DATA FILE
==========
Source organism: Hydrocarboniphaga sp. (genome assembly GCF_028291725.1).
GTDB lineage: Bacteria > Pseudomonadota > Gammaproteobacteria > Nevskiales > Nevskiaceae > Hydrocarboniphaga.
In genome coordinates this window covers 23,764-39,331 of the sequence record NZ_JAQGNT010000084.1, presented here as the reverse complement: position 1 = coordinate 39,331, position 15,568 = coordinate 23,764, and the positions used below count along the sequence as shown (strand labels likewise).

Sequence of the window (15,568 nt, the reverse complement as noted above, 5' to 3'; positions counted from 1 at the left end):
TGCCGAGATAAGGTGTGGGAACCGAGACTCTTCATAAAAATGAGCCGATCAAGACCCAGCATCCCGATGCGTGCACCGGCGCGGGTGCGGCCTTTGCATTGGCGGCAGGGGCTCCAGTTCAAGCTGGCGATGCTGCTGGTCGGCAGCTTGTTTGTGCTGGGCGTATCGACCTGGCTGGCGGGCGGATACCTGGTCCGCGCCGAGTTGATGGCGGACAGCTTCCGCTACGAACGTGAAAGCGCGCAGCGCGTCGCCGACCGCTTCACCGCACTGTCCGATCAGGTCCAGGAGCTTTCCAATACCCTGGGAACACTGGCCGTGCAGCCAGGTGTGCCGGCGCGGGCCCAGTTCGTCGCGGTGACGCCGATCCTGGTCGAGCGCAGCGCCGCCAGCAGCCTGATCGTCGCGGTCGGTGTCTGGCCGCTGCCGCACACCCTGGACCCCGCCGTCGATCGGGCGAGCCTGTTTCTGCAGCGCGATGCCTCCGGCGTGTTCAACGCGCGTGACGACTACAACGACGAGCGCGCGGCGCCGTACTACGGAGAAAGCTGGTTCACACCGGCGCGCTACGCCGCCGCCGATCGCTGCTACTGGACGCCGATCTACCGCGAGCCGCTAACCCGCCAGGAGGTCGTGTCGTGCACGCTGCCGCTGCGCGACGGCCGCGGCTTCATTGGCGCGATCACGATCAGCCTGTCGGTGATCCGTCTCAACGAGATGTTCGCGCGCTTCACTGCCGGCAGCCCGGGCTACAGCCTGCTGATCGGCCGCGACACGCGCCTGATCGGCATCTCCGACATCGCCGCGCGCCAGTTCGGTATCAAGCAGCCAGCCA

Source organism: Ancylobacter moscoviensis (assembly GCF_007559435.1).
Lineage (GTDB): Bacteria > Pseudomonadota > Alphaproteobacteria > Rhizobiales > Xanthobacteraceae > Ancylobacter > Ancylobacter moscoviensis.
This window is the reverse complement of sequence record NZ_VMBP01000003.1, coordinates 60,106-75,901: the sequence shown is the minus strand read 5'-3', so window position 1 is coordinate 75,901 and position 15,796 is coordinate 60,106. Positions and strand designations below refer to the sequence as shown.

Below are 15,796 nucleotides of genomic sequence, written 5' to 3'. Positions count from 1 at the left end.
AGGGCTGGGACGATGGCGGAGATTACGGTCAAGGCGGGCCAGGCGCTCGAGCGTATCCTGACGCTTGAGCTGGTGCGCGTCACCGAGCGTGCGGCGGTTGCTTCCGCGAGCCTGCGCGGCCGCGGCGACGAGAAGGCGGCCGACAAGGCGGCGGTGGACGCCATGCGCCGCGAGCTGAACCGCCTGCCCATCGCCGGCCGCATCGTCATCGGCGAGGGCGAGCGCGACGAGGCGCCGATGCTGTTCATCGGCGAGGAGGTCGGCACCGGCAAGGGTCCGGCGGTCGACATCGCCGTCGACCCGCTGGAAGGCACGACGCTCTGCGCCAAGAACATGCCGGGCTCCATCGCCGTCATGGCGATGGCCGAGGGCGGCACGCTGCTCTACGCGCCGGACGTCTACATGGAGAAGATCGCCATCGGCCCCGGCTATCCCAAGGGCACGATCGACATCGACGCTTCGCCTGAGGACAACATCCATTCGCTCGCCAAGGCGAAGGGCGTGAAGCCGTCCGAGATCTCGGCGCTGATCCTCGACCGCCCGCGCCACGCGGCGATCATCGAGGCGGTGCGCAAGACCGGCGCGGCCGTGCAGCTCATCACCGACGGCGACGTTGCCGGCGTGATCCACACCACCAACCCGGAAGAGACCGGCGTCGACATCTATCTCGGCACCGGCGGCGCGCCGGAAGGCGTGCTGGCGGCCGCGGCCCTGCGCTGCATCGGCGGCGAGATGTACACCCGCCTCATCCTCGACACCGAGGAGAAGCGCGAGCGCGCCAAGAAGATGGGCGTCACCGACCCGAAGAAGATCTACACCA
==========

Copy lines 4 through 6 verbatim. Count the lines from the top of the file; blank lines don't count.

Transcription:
Sequence of the window (15,568 nt, the reverse complement as noted above, 5' to 3'; positions counted from 1 at the left end):
TGCCGAGATAAGGTGTGGGAACCGAGACTCTTCATAAAAATGAGCCGATCAAGACCCAGCATCCCGATGCGTGCACCGGCGCGGGTGCGGCCTTTGCATTGGCGGCAGGGGCTCCAGTTCAAGCTGGCGATGCTGCTGGTCGGCAGCTTGTTTGTGCTGGGCGTATCGACCTGGCTGGCGGGCGGATACCTGGTCCGCGCCGAGTTGATGGCGGACAGCTTCCGCTACGAACGTGAAAGCGCGCAGCGCGTCGCCGACCGCTTCACCGCACTGTCCGATCAGGTCCAGGAGCTTTCCAATACCCTGGGAACACTGGCCGTGCAGCCAGGTGTGCCGGCGCGGGCCCAGTTCGTCGCGGTGACGCCGATCCTGGTCGAGCGCAGCGCCGCCAGCAGCCTGATCGTCGCGGTCGGTGTCTGGCCGCTGCCGCACACCCTGGACCCCGCCGTCGATCGGGCGAGCCTGTTTCTGCAGCGCGATGCCTCCGGCGTGTTCAACGCGCGTGACGACTACAACGACGAGCGCGCGGCGCCGTACTACGGAGAAAGCTGGTTCACACCGGCGCGCTACGCCGCCGCCGATCGCTGCTACTGGACGCCGATCTACCGCGAGCCGCTAACCCGCCAGGAGGTCGTGTCGTGCACGCTGCCGCTGCGCGACGGCCGCGGCTTCATTGGCGCGATCACGATCAGCCTGTCGGTGATCCGTCTCAACGAGATGTTCGCGCGCTTCACTGCCGGCAGCCCGGGCTACAGCCTGCTGATCGGCCGCGACACGCGCCTGATCGGCATCTCCGACATCGCCGCGCGCCAGTTCGGTATCAAGCAGCCAGCCA

Source organism: Ancylobacter moscoviensis (assembly GCF_007559435.1).